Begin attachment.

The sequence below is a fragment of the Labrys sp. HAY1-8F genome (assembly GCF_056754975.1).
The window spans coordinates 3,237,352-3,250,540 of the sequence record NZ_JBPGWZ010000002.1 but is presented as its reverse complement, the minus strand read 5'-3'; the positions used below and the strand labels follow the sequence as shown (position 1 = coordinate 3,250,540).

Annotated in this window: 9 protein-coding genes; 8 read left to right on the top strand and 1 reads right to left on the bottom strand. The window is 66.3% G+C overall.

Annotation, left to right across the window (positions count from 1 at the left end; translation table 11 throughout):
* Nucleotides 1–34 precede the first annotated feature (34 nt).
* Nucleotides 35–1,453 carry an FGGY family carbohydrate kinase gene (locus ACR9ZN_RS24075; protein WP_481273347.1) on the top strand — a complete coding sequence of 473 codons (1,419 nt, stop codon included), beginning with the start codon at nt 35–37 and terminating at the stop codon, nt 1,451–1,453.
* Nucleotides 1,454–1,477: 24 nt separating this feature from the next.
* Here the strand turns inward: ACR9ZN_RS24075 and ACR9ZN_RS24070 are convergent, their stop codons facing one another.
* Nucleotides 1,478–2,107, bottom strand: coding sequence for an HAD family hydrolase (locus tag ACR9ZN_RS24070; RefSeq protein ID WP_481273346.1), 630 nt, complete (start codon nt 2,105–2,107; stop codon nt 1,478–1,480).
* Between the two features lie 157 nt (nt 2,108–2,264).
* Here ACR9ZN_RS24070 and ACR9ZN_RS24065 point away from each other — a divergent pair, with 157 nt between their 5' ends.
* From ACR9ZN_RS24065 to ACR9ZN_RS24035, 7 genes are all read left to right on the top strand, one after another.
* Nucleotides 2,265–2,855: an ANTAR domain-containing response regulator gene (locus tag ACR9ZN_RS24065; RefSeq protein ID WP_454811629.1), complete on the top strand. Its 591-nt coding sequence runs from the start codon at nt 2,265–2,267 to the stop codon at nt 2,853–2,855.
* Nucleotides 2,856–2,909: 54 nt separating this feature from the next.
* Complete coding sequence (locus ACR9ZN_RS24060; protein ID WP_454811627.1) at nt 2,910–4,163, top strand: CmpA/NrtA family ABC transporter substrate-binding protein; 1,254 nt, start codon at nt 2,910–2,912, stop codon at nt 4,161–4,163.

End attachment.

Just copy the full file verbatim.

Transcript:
The sequence below is a fragment of the Labrys sp. HAY1-8F genome (assembly GCF_056754975.1).
The window spans coordinates 3,237,352-3,250,540 of the sequence record NZ_JBPGWZ010000002.1 but is presented as its reverse complement, the minus strand read 5'-3'; the positions used below and the strand labels follow the sequence as shown (position 1 = coordinate 3,250,540).

Annotated in this window: 9 protein-coding genes; 8 read left to right on the top strand and 1 reads right to left on the bottom strand. The window is 66.3% G+C overall.

Annotation, left to right across the window (positions count from 1 at the left end; translation table 11 throughout):
* Nucleotides 1–34 precede the first annotated feature (34 nt).
* Nucleotides 35–1,453 carry an FGGY family carbohydrate kinase gene (locus ACR9ZN_RS24075; protein WP_481273347.1) on the top strand — a complete coding sequence of 473 codons (1,419 nt, stop codon included), beginning with the start codon at nt 35–37 and terminating at the stop codon, nt 1,451–1,453.
* Nucleotides 1,454–1,477: 24 nt separating this feature from the next.
* Here the strand turns inward: ACR9ZN_RS24075 and ACR9ZN_RS24070 are convergent, their stop codons facing one another.
* Nucleotides 1,478–2,107, bottom strand: coding sequence for an HAD family hydrolase (locus tag ACR9ZN_RS24070; RefSeq protein ID WP_481273346.1), 630 nt, complete (start codon nt 2,105–2,107; stop codon nt 1,478–1,480).
* Between the two features lie 157 nt (nt 2,108–2,264).
* Here ACR9ZN_RS24070 and ACR9ZN_RS24065 point away from each other — a divergent pair, with 157 nt between their 5' ends.
* From ACR9ZN_RS24065 to ACR9ZN_RS24035, 7 genes are all read left to right on the top strand, one after another.
* Nucleotides 2,265–2,855: an ANTAR domain-containing response regulator gene (locus tag ACR9ZN_RS24065; RefSeq protein ID WP_454811629.1), complete on the top strand. Its 591-nt coding sequence runs from the start codon at nt 2,265–2,267 to the stop codon at nt 2,853–2,855.
* Nucleotides 2,856–2,909: 54 nt separating this feature from the next.
* Complete coding sequence (locus ACR9ZN_RS24060; protein ID WP_454811627.1) at nt 2,910–4,163, top strand: CmpA/NrtA family ABC transporter substrate-binding protein; 1,254 nt, start codon at nt 2,910–2,912, stop codon at nt 4,161–4,163.